French EasyJet pilots appeal to founder Stelios over cost cuts
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PARIS, Aug 12 — EasyJet Plc’s French pilots have appealed to Stelios Haji-Ioannou, the UK discount carrier’s founder and biggest shareholder, to intervene in a dispute with management over the impact of cost cuts.
The SNPL union wrote to Stelios, who goes by his first name, complaining that the Luton, England-based company’s Lean savings programme has led to flight cancellations, delays in the payment of more than €500,000 (RM2.5 million) in wages, rifts with suppliers and concerns about safety amid crew fatigue.
“Pilots are being asked to use their discretionary power to exceed the legal flight time limits to facilitate an unachievable programme, to the detriment of passenger and crew safety,” the SNPL said in an open letter, urging Stelios to “restore the values” of the “tarnished” airline.
EasyJet said by email that it’s “surprised” by the complaints, having engaged the union in a “continuous constructive dialog.” Flight delays have been caused by factors including congested airspace, adverse weather and air traffic control actions, and extra crew have been hired to make schedules more resilient, the carrier said, adding that it “would never compromise on safety.”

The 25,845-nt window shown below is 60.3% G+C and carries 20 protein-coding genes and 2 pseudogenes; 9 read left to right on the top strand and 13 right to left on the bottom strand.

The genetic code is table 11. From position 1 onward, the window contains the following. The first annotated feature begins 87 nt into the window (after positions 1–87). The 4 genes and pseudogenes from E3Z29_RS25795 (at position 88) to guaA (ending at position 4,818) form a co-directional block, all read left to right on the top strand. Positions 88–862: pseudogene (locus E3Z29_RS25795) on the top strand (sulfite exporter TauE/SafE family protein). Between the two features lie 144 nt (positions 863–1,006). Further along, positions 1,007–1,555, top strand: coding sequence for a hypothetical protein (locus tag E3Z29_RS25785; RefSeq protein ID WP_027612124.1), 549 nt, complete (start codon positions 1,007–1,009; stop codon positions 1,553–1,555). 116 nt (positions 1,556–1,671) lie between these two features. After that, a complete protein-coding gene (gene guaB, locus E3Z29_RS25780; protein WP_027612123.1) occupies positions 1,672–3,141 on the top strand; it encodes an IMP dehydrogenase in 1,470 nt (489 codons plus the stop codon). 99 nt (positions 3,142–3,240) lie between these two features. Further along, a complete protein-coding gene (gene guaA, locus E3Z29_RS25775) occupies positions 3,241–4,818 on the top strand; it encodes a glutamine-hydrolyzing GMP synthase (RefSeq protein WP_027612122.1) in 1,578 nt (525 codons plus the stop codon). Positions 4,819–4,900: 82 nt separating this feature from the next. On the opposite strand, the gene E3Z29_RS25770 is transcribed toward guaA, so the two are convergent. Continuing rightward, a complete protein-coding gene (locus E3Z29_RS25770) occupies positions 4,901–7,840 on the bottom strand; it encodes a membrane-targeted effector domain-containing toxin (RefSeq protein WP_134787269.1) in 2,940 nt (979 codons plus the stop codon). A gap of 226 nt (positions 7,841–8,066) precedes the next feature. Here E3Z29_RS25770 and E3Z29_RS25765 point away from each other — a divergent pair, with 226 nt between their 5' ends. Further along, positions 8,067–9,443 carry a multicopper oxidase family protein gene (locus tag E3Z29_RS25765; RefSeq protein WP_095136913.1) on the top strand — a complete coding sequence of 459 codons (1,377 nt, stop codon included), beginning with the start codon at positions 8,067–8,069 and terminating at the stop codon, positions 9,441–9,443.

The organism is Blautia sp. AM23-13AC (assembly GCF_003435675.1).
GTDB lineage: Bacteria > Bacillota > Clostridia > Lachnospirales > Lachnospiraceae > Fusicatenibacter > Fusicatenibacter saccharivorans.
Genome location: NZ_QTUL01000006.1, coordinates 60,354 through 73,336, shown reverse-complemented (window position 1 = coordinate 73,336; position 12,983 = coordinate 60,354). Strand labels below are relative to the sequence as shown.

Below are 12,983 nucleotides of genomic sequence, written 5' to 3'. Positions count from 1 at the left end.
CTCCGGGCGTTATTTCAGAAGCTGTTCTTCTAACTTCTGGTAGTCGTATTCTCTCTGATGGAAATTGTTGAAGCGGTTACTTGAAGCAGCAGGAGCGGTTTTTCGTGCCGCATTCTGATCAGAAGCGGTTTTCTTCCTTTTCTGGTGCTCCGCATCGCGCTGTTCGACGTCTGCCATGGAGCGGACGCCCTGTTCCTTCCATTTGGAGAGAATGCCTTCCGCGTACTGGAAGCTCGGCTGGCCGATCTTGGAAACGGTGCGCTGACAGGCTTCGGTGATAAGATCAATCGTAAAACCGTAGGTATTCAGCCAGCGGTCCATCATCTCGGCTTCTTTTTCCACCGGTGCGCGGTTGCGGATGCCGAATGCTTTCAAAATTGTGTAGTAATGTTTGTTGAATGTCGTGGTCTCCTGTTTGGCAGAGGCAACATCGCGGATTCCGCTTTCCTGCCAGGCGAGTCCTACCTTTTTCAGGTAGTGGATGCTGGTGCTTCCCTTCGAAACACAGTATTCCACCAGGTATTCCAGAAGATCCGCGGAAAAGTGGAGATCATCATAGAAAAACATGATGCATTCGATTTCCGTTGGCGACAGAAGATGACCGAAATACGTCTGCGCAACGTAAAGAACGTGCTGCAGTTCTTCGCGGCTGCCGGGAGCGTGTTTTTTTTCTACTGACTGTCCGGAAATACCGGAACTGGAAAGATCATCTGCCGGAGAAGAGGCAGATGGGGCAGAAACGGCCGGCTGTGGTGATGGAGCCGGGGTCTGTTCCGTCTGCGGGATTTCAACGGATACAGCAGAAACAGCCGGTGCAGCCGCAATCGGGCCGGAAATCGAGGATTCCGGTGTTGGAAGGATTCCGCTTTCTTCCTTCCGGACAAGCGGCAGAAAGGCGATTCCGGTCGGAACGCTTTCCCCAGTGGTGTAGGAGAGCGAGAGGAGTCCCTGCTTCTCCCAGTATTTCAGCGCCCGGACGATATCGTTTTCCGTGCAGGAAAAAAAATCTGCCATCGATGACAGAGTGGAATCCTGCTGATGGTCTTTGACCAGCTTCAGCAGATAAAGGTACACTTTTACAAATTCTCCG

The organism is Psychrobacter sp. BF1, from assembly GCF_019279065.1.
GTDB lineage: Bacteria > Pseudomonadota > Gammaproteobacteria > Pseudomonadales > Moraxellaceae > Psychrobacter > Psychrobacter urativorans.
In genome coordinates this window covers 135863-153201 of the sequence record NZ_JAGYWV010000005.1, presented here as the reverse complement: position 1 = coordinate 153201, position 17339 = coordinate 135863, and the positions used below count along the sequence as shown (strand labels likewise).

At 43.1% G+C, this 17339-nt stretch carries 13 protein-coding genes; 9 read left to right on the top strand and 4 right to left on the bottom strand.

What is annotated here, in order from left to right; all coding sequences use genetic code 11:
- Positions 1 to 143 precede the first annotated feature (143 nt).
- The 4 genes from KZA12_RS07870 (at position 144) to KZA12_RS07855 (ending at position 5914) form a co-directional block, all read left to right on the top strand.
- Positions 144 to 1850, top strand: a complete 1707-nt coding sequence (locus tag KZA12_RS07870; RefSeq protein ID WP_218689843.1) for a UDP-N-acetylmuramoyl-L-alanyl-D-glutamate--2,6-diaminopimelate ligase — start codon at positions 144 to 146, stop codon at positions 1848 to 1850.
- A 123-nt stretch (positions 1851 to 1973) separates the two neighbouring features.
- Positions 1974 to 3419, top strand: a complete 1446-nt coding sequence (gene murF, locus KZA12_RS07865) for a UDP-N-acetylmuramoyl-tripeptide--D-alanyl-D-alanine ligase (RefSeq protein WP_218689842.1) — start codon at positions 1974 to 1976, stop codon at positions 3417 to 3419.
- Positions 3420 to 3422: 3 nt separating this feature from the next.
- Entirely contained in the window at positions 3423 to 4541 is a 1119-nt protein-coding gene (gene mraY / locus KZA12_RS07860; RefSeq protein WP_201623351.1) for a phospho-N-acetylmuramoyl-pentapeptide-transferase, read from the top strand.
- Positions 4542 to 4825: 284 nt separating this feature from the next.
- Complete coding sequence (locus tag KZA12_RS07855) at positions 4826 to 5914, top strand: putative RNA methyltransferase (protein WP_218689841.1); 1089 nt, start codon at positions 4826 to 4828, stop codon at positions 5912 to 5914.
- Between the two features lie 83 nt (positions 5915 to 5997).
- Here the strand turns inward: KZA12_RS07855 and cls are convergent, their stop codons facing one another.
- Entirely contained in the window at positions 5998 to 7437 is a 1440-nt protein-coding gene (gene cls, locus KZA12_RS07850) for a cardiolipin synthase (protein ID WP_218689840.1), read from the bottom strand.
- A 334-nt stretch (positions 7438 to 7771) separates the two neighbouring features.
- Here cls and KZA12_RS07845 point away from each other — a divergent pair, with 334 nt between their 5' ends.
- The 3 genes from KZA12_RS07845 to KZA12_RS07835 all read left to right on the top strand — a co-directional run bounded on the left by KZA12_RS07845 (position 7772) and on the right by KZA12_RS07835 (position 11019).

The French dispute comes as Chief Executive Officer Carolyn McCall prepares to leave EasyJet at the end of this year to run UK broadcaster ITV Plc, with no successor yet appointed. The Lean programme last year saved the company £95 million (RM528 million) in airport, ground handling, maintenance, and supplier management costs, according to its annual report.
In its letter, the SNPL cited an incident last month in which an airport worker in Nice, France, and an EasyJet passenger exchanged blows in a confrontation over delays as a “physical demonstration that a final stage of exasperation has been reached.”
A representative of Stelios, who founded EasyJet in 1995 and clashed with McCall early in her tenure over the pace of growth and rapid fleet expansion, didn’t respond to requests for comment. — Bloomberg